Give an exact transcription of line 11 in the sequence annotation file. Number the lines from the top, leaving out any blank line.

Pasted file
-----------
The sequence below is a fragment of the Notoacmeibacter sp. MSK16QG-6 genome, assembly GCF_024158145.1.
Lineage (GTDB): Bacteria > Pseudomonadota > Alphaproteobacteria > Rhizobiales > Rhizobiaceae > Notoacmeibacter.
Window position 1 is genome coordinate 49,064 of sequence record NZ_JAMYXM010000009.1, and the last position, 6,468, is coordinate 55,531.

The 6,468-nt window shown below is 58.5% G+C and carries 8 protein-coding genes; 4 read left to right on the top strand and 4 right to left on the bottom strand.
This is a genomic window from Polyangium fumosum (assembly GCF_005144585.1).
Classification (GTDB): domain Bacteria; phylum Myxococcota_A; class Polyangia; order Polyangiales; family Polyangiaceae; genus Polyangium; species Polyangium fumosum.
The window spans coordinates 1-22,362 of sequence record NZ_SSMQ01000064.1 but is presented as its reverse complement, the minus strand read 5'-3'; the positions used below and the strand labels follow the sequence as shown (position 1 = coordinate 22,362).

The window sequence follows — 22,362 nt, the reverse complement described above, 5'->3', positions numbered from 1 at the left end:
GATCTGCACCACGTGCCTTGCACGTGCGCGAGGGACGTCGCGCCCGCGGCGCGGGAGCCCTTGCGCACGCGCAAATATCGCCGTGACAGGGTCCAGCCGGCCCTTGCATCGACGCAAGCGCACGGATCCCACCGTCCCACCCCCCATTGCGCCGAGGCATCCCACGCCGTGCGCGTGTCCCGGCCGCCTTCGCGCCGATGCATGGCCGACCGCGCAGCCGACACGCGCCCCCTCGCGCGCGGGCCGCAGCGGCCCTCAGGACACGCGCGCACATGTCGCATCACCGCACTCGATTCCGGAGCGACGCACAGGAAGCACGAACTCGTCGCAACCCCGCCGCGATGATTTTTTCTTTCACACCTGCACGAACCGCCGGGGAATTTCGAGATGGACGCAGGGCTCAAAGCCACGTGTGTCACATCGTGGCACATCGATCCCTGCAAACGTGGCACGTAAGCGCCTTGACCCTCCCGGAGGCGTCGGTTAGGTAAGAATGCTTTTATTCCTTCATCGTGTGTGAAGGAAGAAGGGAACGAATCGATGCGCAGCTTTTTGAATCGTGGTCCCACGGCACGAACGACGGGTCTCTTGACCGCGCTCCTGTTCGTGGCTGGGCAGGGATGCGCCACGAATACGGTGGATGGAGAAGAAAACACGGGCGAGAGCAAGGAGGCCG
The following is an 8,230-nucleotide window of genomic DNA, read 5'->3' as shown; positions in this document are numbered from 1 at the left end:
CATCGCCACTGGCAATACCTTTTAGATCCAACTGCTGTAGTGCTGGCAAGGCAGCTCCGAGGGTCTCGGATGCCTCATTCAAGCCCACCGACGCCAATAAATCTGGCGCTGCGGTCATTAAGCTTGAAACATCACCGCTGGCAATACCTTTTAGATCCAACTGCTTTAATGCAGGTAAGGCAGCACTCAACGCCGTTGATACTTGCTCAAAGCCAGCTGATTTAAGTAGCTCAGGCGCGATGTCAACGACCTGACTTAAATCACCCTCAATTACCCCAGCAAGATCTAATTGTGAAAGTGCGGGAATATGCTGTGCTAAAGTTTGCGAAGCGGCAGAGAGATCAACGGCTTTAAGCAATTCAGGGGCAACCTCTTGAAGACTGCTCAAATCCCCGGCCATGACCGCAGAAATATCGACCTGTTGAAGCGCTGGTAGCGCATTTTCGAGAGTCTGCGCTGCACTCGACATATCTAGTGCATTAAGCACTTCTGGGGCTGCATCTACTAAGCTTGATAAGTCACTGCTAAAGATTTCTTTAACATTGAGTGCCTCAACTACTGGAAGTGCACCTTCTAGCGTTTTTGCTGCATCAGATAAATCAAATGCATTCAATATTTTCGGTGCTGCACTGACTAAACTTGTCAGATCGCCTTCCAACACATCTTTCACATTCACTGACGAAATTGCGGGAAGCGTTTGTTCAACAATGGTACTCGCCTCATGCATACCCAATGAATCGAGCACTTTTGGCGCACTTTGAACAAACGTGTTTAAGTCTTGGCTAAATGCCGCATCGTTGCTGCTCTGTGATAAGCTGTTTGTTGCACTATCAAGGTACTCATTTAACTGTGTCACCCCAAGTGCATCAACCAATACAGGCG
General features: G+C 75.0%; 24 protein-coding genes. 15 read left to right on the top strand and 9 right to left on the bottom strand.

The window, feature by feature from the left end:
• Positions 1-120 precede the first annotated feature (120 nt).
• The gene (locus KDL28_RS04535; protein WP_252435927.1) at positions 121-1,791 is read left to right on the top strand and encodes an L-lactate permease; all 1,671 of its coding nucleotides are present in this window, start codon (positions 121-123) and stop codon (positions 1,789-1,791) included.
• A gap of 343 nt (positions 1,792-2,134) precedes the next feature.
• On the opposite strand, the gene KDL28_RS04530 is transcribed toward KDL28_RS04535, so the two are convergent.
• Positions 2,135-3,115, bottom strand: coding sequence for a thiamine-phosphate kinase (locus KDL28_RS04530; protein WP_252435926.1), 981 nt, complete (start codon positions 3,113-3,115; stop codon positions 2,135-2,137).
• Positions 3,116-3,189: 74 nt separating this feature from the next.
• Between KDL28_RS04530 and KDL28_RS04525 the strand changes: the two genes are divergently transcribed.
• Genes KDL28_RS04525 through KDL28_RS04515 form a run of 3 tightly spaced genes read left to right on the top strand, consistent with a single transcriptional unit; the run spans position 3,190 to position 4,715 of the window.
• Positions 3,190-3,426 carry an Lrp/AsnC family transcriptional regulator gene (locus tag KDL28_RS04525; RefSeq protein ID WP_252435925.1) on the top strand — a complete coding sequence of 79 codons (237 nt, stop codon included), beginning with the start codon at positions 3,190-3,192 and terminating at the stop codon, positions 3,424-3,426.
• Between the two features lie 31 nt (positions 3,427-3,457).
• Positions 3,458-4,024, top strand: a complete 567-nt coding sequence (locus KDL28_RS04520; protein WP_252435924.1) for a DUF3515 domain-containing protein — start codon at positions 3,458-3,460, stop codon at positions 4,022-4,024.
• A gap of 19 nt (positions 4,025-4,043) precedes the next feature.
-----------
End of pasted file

CATCGCCACTGGCAATACCTTTTAGATCCAACTGCTGTAGTGCTGGCAAGGCAGCTCCGAGGGTCTCGGATGCCTCATTCAAGCCCACCGACGCCAATAAATCTGGCGCTGCGGTCATTAAGCTTGAAACATCACCGCTGGCAATACCTTTTAGATCCAACTGCTTTAATGCAGGTAAGGCAGCACTCAACGCCGTTGATACTTGCTCAAAGCCAGCTGATTTAAGTAGCTCAGGCGCGATGTCAACGACCTGACTTAAATCACCCTCAATTACCCCAGCAAGATCTAATTGTGAAAGTGCGGGAATATGCTGTGCTAAAGTTTGCGAAGCGGCAGAGAGATCAACGGCTTTAAGCAATTCAGGGGCAACCTCTTGAAGACTGCTCAAATCCCCGGCCATGACCGCAGAAATATCGACCTGTTGAAGCGCTGGTAGCGCATTTTCGAGAGTCTGCGCTGCACTCGACATATCTAGTGCATTAAGCACTTCTGGGGCTGCATCTACTAAGCTTGATAAGTCACTGCTAAAGATTTCTTTAACATTGAGTGCCTCAACTACTGGAAGTGCACCTTCTAGCGTTTTTGCTGCATCAGATAAATCAAATGCATTCAATATTTTCGGTGCTGCACTGACTAAACTTGTCAGATCGCCTTCCAACACATCTTTCACATTCACTGACGAAATTGCGGGAAGCGTTTGTTCAACAATGGTACTCGCCTCATGCATACCCAATGAATCGAGCACTTTTGGCGCACTTTGAACAAACGTGTTTAAGTCTTGGCTAAATGCCGCATCGTTGCTGCTCTGTGATAAGCTGTTTGTTGCACTATCAAGGTACTCATTTAACTGTGTCACCCCAAGTGCATCAACCAATACAGGCG